Living With Polio

Usefulness of EMG

Post-Polio Health, Volume 28, Number 4, Fall 2012
Ask Dr. Maynard
Frederick M. Maynard, MD

I have a question regarding differential diagnosis specifically utilizing electromyographpy (EMG, a test that measures the electrical activity of muscles at rest and during contraction). I am 63 with a family history of stenosis. I have low back pain, sometimes radiating diagonally to the hip/thigh region and increasing in intensity, leading to sudden inability to rise from sitting to a standing position from my wheelchair.

An MRI shows L4-5 stenosis. My right leg has always been very weak. The neurologist attempted EMG in the right leg but said there is no electrical response and so there is no way to identify nerve root involvement for possibly repairing the problem. Is there another way to do an EMG on an essentially flaccid leg or another test to diagnose the origin?

Answer: The potential usefulness of EMG study of a severely long-term paralyzed post-polio leg is indeed limited. There are no other tests to really substitute for it, but I would offer the following thoughts that may be helpful in deciding what is happening with your back and leg (diagnosis) and what to do (treatment).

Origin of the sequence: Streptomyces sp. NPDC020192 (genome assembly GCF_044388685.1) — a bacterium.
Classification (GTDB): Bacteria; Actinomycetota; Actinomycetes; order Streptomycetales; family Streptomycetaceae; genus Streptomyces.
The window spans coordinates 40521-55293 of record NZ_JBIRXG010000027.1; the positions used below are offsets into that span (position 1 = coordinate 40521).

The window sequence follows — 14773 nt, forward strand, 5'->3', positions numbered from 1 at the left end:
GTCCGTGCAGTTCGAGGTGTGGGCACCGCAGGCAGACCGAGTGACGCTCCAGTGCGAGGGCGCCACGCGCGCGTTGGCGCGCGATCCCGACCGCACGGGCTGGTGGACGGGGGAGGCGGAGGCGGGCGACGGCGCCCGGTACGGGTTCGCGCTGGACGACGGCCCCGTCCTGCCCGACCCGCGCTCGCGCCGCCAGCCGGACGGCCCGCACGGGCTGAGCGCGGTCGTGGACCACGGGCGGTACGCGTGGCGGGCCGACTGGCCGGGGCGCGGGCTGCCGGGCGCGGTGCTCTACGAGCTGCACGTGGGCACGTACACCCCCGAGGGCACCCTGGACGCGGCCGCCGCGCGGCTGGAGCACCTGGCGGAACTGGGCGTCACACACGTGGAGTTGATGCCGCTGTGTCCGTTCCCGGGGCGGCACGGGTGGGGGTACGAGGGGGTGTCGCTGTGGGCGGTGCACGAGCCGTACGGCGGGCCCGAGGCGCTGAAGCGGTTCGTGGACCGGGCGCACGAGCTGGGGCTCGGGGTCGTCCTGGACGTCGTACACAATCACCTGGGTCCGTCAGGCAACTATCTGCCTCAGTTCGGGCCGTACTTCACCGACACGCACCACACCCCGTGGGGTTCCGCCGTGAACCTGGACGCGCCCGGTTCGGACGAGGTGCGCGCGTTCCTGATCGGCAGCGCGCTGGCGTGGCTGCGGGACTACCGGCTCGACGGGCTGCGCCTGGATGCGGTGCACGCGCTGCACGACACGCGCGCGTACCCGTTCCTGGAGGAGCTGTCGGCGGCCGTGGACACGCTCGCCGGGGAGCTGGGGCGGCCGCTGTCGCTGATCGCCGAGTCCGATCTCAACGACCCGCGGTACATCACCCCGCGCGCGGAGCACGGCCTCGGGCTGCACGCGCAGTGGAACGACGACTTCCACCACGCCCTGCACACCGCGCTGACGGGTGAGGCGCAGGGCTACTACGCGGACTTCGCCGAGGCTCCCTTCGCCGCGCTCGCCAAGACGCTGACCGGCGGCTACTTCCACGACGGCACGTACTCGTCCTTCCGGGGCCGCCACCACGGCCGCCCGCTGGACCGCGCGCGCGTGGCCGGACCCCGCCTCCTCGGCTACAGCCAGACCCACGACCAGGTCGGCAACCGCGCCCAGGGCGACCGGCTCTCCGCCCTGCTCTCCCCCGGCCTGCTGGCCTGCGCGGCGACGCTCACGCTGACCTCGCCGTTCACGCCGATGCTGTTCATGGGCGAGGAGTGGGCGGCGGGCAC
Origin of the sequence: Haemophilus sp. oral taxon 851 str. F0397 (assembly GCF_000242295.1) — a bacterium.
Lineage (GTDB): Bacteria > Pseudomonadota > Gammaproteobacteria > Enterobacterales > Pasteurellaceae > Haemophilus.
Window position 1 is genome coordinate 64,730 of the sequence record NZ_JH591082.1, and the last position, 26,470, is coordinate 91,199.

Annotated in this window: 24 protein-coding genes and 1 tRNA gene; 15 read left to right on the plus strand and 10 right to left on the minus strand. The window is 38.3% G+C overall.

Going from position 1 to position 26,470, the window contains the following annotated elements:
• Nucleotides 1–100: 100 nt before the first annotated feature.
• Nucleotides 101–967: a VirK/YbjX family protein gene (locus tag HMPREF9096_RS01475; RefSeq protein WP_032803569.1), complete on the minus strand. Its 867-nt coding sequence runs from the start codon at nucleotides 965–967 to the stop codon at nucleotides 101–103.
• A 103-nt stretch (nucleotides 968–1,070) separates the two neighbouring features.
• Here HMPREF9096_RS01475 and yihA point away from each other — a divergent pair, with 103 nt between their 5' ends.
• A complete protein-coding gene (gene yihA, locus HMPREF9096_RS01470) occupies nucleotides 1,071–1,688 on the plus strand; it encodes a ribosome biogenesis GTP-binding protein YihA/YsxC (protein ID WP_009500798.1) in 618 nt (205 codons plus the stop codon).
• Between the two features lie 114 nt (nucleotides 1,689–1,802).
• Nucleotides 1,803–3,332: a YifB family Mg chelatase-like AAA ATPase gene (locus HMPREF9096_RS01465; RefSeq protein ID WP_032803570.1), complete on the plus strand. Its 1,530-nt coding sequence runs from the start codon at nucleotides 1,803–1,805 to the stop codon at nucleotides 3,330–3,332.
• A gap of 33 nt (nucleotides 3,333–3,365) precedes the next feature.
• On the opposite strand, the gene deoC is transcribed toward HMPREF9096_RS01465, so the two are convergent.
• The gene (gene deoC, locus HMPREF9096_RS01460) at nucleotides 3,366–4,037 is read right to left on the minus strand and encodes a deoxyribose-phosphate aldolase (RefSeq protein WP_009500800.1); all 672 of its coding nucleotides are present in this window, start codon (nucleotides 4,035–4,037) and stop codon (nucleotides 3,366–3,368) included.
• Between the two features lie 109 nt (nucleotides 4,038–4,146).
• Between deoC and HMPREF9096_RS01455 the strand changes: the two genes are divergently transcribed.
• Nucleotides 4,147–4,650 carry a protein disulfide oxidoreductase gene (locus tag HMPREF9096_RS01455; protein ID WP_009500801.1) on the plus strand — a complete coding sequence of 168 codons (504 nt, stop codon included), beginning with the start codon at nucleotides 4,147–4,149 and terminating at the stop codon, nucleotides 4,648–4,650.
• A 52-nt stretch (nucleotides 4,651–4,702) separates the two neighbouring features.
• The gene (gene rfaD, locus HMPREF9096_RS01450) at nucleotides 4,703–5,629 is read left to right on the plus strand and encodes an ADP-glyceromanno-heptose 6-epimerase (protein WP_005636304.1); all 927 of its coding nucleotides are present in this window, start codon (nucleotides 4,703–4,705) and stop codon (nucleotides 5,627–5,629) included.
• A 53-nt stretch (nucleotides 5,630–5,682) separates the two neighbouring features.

EMG study could be done on your stronger leg, because spinal stenosis is commonly, although not always, bilateral. If you have had any new loss of sensation in your right foot or leg, this would suggest the stenosis is significant and producing sensory nerve damage.

Your history of radiating pain down the right leg when getting up/changing position/bending suggests a radiculopathy, or pinched nerve problem, in your low back is more the problem than the spinal stenosis, a narrowed central spinal canal space.

You may want to consider a spinal epidural steroid injection. These injections are usually helpful if there is a chronic pinched nerve or spinal stenosis problem causing your symptoms. Even if the problem is not cured, a temporary improvement is helpful and would support the suspected diagnosis. Injections can also be repeated and help avoid surgery, which has significant risks and unpredictable results.

The natural history of people with imaging-demonstrated spinal stenosis is that after one year one-third get better without specific treatment, one-third stay the same and one-third get worse.

Pain going down a leg when making transitional movements, such as standing up, can be a referred pain that originates from an inflammation in the muscles, joints or ligaments of the lower back, pelvis and hips. Evaluation and treatment by a hands-on physical therapist, massage therapist or chiropractor may also be helpful for either resolving the problem or clarifying the true cause.

Tags for this article:
Medical Help